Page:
In the proposed first ELC circuit, we reduce the 220V to the required low potential DC via a resistor divider network and feed pin#5 of the IC such that the first 10 LEDs (LED#1 and rest of the blue points) just illuminate.
Now these LED pinouts (from LED#2 to LED#20) are also attached with individual dummy loads via individual mosfet drivers, in addition to the domestic load.
The domestic useful loads are connected via a relay on LED#1 output.
In the above condition it assures that at 220V while all the domestic loads are in use, 9 additional dummy loads also illuminate, and compensate to produce the required 220V @50Hz.
Now suppose the speed of the generator tends to rise above the 220V mark, this would influence pin#5 of the IC which would correspondingly switch the LEDs marked with red dots (from LED#11 and upwards).
As these LEDs are switched ON, the corresponding dummy loads get added to the fray thereby squeezing the speed of the generator such that it gets restored to its normal specs, as this happens the dummy loads are again switched OFF in back sequence, this goes on self-adjusting such that the speed of the motor never exceeds the normal ratings.
Next, suppose the motor speed tends to decreases due to lower water flow power, LEDs marked with blue start shutting off sequentially (starting from LED#10 and downward), this reduces the dummy loads and in turn relieves the motor from excess load thereby restoring its speed toward the original point, in the process the loads tend to switch ON/OFF sequentially in order to maintain the exact recommended speed of the generator motor.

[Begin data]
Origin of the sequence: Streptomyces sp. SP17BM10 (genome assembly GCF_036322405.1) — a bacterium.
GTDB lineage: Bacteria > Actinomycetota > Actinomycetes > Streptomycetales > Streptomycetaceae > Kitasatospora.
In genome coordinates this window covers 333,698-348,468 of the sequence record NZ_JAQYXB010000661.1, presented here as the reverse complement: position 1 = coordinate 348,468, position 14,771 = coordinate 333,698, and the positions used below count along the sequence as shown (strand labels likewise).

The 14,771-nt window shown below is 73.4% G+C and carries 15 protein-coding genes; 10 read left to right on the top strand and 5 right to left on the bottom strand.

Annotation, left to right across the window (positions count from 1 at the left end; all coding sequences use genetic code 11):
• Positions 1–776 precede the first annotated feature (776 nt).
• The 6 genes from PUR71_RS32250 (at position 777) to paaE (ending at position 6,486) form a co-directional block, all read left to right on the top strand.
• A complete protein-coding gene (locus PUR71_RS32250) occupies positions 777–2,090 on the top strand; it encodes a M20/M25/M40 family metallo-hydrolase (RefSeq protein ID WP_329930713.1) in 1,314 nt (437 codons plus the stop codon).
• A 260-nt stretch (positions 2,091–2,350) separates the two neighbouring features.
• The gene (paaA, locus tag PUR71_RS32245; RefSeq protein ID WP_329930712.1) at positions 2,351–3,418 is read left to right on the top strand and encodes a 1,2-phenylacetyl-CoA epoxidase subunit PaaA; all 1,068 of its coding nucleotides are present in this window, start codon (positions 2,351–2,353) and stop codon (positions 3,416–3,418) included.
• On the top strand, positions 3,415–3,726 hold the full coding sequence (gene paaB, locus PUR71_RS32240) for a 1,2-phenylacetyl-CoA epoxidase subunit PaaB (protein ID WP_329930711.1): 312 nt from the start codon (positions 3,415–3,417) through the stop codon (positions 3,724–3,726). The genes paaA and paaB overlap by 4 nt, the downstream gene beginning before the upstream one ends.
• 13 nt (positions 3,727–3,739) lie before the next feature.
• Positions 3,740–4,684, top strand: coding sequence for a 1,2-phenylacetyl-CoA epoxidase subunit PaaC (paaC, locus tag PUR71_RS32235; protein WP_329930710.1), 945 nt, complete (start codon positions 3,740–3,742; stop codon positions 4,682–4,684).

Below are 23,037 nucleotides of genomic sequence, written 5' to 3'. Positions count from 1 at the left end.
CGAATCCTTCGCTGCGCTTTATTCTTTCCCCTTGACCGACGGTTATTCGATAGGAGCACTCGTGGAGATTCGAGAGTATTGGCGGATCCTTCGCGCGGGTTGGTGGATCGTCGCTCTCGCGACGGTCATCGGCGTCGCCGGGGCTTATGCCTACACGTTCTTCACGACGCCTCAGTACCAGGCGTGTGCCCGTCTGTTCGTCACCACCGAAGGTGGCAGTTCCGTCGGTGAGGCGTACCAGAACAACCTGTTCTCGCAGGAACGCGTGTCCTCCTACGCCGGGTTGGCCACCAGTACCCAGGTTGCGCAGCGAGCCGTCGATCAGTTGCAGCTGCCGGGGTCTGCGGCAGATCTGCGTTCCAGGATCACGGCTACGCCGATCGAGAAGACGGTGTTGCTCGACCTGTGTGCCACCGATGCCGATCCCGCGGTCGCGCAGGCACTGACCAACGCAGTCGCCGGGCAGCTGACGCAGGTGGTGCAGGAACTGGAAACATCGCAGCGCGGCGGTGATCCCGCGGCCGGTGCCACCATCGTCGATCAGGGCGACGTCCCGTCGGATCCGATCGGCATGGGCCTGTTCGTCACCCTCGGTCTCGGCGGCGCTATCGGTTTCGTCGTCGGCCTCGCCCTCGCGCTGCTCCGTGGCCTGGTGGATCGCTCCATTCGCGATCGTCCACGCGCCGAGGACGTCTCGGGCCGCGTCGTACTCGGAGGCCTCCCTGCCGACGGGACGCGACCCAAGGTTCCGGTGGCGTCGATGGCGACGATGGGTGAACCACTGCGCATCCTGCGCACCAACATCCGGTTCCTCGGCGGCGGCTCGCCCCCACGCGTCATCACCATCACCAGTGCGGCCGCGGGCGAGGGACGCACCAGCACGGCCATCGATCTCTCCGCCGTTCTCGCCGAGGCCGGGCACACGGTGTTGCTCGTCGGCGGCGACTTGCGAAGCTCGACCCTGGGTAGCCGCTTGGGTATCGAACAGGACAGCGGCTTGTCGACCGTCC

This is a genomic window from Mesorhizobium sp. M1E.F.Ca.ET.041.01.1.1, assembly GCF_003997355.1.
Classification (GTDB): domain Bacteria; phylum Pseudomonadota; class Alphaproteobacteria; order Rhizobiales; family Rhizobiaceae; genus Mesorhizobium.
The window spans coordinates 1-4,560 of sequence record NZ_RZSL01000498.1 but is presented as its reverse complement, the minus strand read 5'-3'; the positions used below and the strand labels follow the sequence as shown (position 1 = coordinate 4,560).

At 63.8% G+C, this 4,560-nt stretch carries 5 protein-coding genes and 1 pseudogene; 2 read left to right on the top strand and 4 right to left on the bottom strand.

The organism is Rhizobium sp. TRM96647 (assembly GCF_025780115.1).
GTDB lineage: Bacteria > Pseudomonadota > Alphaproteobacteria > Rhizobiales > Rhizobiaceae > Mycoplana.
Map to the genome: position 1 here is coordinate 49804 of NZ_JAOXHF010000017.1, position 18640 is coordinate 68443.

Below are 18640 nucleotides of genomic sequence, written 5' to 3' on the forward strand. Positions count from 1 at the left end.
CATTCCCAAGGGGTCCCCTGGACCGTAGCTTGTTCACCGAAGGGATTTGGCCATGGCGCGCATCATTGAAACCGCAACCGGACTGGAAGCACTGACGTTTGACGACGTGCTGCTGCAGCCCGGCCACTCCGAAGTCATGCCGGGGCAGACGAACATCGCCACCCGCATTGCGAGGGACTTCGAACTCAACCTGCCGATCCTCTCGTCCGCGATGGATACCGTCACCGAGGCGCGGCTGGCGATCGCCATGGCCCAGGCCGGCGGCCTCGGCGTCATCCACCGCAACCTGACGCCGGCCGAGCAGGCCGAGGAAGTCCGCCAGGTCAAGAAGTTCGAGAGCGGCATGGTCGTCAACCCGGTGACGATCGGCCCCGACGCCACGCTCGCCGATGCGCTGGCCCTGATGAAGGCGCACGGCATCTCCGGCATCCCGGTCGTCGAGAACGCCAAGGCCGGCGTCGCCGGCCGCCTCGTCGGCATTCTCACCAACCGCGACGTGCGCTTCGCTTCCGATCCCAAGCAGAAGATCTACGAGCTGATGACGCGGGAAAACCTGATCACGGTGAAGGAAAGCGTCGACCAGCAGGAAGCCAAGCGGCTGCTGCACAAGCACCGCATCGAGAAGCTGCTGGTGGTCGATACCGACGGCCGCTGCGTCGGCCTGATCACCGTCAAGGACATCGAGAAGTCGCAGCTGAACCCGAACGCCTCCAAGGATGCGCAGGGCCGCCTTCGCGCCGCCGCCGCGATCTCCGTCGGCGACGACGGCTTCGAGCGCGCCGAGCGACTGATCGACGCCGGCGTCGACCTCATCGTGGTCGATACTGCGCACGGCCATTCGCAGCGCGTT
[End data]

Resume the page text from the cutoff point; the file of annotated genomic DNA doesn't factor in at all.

The dummy loads may be selected as per user preference, and conditional specs. An increment of 200 watts on each LED output would probably be most favorable.
The dummy loads must be resistive in nature, such as 200 watt incandescent lamps or heater coils.
ELC Circuit using PWM
The second option is rather very interesting and even more simpler. As can be seen in the given diagram, a couple of 555 ICs are used as a PWM generator which alters its mark/space ration in response to the correspondingly varying voltage level fed at pin#5 of IC2.
A well calculated high wattage dummy load is attached with a sole mosfet controller stage at pin#3 of IC#2.
As discussed in the above section, here too a lower sample DC voltage corresponding to 220V is applied at pin#5 of IC2 such that the dummy loads illuminations adjust with the domestic loads to hold the generator output within the 220V range.
Now suppose the rotational speed of the generator drifts towards the higher side, would create an equivalent rise in potential at pin#5 of IC2 which in turn would give rise to higher mark ratio to the mosfet, allowing it to conduct more current to the load.
With increase in the load current, the motor would find it harder to rotate thus settling down back to its original speed.
Exactly the opposite happens when the speed tends to drift toward lower levels, when the dummy load is weakened in order to pull up the speed of the motor to its normal specs.
A constant "tug-of-war" continues so that the speed of the motor never shifts too much from its required specifications.
The above ELC circuits can be used with all types of microhydro systems, watermill systems and also wind mill systems.